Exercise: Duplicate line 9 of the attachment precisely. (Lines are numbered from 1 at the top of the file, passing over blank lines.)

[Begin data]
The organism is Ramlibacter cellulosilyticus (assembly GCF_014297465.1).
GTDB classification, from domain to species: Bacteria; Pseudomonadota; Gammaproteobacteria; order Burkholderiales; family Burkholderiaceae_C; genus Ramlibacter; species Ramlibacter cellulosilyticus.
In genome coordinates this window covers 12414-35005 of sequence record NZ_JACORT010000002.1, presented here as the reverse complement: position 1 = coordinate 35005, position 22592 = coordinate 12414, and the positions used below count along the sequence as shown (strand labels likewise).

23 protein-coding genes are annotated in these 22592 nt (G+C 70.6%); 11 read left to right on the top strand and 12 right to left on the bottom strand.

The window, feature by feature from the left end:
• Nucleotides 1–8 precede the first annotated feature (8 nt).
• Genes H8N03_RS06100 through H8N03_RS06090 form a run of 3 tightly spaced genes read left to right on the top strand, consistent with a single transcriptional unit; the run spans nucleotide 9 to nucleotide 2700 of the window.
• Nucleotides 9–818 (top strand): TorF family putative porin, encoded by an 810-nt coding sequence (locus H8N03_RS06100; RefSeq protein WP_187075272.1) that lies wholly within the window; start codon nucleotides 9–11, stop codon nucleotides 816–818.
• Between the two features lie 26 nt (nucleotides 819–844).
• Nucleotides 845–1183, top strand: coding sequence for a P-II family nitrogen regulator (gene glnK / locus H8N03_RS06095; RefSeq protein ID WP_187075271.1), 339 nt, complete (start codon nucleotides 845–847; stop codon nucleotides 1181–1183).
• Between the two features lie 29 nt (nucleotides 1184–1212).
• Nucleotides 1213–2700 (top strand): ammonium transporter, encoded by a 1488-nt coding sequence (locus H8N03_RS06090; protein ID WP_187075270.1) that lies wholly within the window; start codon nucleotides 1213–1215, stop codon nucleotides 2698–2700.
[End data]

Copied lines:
• Between the two features lie 26 nt (nucleotides 819–844).